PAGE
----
But there’s more than just talent at work here; there’s a business head on her shoulders. One of Dukakis’ biggest responsibilities as producing artistic director is raising nearly half a million dollars a year from state and federal grants and local businesses. “There were times when I felt this was swallowing me up. Eating me alive,” she says. Things were made even more difficult in 1977 when Louis was nearly killed in a car accident that left him unable to work for two years. Until recently, Dukakis, who has an M.F.A. from Boston University, kept her theater and family going by teaching drama at New York University. She even tripled her work load in 1983 by playing a therapist on TV’s Search for Tomorrow. “I felt like Mother Courage pulling the wagon,” says Olympia.
Okay, she’s got guts. But the true test of any campaign—Mike’s or Olympia’s—is the human side. People want to know their candidates before they cast a vote. They want to see the private person behind the public facade. Olympia describes Louis as her role model. “He’s incredibly disciplined, able to do anything,” she says. They met while auditioning for a play and have been married 25 years, the only marriage for both of them. “Everybody loves Louis,” says Olympia. “He’s a great gossip, which is something I have no interest in.” Being local celebrities affects them differently. “You should see Louis in the A&P,” says Olympia. “He doesn’t stop performing for all the women.” Louis doesn’t deny the charge. “I parade all my characters for them. I’m always onstage auditioning,” he says. “Not me,” counters Olympia. “When I go to the bank or the store, I look so bedraggled and hopeless that nobody bothers me.”
Except for that, never mind digging up any dirt from her past. You’ll find only ambition. Dukakis knew she was going to be an actress from the time she was a girl. When Olympia was a teenager her brother, Apollo, her only sibling, sent her picture off to MGM. “Ninety years later they open their mail,” says Olympia, in wry reference to Moonstruck, an MGM production.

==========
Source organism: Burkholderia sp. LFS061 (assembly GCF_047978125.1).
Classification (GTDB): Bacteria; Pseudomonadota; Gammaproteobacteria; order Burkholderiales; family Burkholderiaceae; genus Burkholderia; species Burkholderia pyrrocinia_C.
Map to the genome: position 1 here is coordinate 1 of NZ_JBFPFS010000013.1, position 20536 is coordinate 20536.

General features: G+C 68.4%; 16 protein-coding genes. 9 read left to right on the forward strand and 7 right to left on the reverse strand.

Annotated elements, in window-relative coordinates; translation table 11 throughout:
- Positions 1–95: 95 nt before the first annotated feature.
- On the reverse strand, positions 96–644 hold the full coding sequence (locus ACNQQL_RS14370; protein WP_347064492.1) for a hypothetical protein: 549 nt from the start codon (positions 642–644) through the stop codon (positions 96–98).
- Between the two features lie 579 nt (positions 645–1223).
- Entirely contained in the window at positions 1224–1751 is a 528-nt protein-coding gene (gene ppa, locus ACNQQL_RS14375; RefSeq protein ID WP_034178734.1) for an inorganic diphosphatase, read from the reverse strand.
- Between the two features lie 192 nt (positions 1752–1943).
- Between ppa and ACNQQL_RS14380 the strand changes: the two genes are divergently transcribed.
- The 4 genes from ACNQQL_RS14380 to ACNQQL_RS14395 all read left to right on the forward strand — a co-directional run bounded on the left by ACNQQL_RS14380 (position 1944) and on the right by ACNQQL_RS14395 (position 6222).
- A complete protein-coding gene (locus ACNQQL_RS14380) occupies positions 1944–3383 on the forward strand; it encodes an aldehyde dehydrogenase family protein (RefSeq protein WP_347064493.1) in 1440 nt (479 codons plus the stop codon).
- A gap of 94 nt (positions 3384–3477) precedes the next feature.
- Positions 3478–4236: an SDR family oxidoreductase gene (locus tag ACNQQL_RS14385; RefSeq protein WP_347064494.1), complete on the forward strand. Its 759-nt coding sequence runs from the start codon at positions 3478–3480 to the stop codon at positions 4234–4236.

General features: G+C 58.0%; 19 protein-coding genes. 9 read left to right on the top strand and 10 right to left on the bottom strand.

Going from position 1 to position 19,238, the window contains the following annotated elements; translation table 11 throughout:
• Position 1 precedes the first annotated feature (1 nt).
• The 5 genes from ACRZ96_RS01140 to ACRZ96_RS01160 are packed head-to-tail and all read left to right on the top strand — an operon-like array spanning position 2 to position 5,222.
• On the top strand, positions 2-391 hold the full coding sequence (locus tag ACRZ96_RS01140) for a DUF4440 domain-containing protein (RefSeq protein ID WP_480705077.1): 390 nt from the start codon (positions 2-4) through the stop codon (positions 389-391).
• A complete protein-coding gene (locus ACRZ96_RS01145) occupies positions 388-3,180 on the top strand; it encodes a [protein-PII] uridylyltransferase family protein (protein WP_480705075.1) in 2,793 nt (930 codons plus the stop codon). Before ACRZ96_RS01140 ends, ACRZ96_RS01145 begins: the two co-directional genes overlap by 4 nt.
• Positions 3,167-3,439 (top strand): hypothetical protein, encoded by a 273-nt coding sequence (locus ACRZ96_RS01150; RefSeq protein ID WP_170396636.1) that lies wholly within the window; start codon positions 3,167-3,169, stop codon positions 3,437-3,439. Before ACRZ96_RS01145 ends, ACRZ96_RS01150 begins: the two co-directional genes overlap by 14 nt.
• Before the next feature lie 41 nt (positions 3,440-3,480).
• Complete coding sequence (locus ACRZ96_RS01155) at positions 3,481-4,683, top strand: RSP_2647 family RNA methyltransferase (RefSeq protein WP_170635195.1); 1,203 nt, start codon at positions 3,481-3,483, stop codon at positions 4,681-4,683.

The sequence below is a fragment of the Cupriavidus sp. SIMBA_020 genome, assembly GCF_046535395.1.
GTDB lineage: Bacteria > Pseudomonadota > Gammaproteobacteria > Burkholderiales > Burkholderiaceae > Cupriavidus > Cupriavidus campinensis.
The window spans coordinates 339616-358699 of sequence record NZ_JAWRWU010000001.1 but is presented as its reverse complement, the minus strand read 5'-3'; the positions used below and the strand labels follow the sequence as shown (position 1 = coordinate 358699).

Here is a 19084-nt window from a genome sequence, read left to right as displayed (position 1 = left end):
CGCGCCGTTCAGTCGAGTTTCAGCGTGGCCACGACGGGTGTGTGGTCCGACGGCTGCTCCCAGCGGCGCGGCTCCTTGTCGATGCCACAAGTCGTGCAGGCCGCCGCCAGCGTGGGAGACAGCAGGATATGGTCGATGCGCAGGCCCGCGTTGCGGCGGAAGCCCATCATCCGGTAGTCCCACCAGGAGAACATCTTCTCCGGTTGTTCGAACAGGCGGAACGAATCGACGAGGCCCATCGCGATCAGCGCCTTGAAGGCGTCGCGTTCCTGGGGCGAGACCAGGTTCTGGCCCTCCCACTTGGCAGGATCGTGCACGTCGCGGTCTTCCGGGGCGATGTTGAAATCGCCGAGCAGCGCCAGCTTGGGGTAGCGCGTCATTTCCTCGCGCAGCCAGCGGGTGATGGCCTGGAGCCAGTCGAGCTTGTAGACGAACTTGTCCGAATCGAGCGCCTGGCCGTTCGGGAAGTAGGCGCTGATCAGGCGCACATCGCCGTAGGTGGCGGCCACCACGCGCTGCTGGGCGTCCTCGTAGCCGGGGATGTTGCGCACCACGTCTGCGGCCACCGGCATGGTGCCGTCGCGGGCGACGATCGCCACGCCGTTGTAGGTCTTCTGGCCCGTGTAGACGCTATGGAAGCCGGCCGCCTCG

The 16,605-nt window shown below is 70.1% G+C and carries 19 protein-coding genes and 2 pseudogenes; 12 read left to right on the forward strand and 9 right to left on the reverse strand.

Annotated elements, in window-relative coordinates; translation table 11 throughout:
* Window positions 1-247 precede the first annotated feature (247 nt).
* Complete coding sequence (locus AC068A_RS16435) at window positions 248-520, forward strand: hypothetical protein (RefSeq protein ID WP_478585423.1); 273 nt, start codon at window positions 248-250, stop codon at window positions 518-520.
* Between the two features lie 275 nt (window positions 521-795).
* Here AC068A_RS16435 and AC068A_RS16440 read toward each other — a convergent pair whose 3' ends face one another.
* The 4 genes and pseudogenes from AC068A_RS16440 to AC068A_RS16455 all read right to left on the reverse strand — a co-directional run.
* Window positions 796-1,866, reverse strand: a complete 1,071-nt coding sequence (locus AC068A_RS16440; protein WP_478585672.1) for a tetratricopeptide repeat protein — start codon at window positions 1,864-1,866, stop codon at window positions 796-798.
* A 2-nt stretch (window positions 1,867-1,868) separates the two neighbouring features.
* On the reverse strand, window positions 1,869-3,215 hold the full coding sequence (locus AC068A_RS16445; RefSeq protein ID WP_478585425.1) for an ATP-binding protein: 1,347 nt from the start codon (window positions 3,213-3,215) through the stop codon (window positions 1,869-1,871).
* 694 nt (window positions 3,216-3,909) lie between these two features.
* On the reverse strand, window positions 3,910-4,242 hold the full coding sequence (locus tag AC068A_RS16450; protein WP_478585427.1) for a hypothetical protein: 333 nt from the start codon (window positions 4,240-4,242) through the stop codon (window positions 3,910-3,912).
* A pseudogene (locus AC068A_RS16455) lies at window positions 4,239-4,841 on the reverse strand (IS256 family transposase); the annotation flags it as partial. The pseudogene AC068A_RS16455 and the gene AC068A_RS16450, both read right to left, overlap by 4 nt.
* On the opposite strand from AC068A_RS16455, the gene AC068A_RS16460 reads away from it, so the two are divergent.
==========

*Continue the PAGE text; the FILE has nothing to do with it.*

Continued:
Born in Lowell, Mass., Olympia was the daughter of a Greek-born, American-educated lawyer named Constantine, who died in 1975. Her mother, Alexandra, was also born in Greece and worked in cotton mills in Massachusetts. Most holidays were spent in the Boston area with Olympia’s cousin Michael, her father’s nephew and the future Massachusetts Governor. “Everybody argued politics,” she says. The cousins are big fans of each other. “My wife, Kitty, and I have seen Olympia act in a one-room theater on Christopher Street [in Greenwich Village] and under a tent in Cape Cod. I mean, she’s dedicated,” says the Governor.
Family remains a big plank in Olympia’s platform. Although neither of her parents had formal training as actors, they participated in small theater and Greek War benefits, dressing Olympia up as the Spirit of Greece. Speaking of her daughter’s success, mama Alexandra, 87, clasps her bosom. “When I see these girls on TV who receive Oscars, I feel so good that they’re getting such an honor. If my daughter were to get one too, why, I don’t know what I’d do. I think I’d faint.” “Me, too, Mama,” says Olympia, squeezing her mother’s hand.
The nominee’s children give their mom high marks as well, but they’re not much impressed with all the hoopla. The two eldest, Christina, 22, and Peter, 19, are in college; son Stefan, 16, is in high school. Only Christina shows interest in acting. “It took my mother 30 years to get recognized. That’s too long for me,” says Peter.
Olympia has the patience necessary for a long-distance front-runner. Consider the 100-year-old house that she and Louis bought and began restoring 15 years ago. Showing a visitor around her home, Olympia points out its architectural highlights. Although it’s a grand house, reminiscent of a lodge, with dark wood paneling and beamed ceilings, it’s not pretentious. “It’s not a complicated place,” she explains. “It’s very straightforward and always there for you.” Just like the lady of the house—who can be forgiven these days for a little light-headedness. Election Day is coming up, and Olympia thinks it’s good luck that cousin Mike won New Hampshire in the same week she received her Oscar nomination. “There’s something going on,” she says, “up in the stars.”